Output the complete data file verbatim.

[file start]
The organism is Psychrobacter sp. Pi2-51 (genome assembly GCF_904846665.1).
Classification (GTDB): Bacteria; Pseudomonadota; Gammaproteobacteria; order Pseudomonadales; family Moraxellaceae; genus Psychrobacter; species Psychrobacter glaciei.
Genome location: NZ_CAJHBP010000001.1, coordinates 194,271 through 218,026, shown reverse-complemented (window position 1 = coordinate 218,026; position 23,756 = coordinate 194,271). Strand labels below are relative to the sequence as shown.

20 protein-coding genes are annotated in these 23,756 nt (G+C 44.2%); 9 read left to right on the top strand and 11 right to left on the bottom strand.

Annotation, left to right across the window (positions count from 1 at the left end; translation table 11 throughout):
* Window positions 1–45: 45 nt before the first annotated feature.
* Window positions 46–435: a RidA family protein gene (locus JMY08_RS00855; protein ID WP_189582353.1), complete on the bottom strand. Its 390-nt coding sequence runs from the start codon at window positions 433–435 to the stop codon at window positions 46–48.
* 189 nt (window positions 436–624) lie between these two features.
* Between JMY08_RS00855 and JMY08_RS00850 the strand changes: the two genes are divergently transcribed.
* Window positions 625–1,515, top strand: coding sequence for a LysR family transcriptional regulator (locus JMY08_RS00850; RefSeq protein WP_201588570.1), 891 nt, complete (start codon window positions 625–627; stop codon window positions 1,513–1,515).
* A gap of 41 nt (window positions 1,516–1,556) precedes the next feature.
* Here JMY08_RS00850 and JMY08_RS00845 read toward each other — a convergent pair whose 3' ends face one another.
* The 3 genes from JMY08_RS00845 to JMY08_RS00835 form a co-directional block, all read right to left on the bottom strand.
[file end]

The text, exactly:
The organism is Psychrobacter sp. Pi2-51 (genome assembly GCF_904846665.1).
Classification (GTDB): Bacteria; Pseudomonadota; Gammaproteobacteria; order Pseudomonadales; family Moraxellaceae; genus Psychrobacter; species Psychrobacter glaciei.
Genome location: NZ_CAJHBP010000001.1, coordinates 194,271 through 218,026, shown reverse-complemented (window position 1 = coordinate 218,026; position 23,756 = coordinate 194,271). Strand labels below are relative to the sequence as shown.

20 protein-coding genes are annotated in these 23,756 nt (G+C 44.2%); 9 read left to right on the top strand and 11 right to left on the bottom strand.

Annotation, left to right across the window (positions count from 1 at the left end; translation table 11 throughout):
* Window positions 1–45: 45 nt before the first annotated feature.
* Window positions 46–435: a RidA family protein gene (locus JMY08_RS00855; protein ID WP_189582353.1), complete on the bottom strand. Its 390-nt coding sequence runs from the start codon at window positions 433–435 to the stop codon at window positions 46–48.
* 189 nt (window positions 436–624) lie between these two features.
* Between JMY08_RS00855 and JMY08_RS00850 the strand changes: the two genes are divergently transcribed.
* Window positions 625–1,515, top strand: coding sequence for a LysR family transcriptional regulator (locus JMY08_RS00850; RefSeq protein WP_201588570.1), 891 nt, complete (start codon window positions 625–627; stop codon window positions 1,513–1,515).
* A gap of 41 nt (window positions 1,516–1,556) precedes the next feature.
* Here JMY08_RS00850 and JMY08_RS00845 read toward each other — a convergent pair whose 3' ends face one another.
* The 3 genes from JMY08_RS00845 to JMY08_RS00835 form a co-directional block, all read right to left on the bottom strand.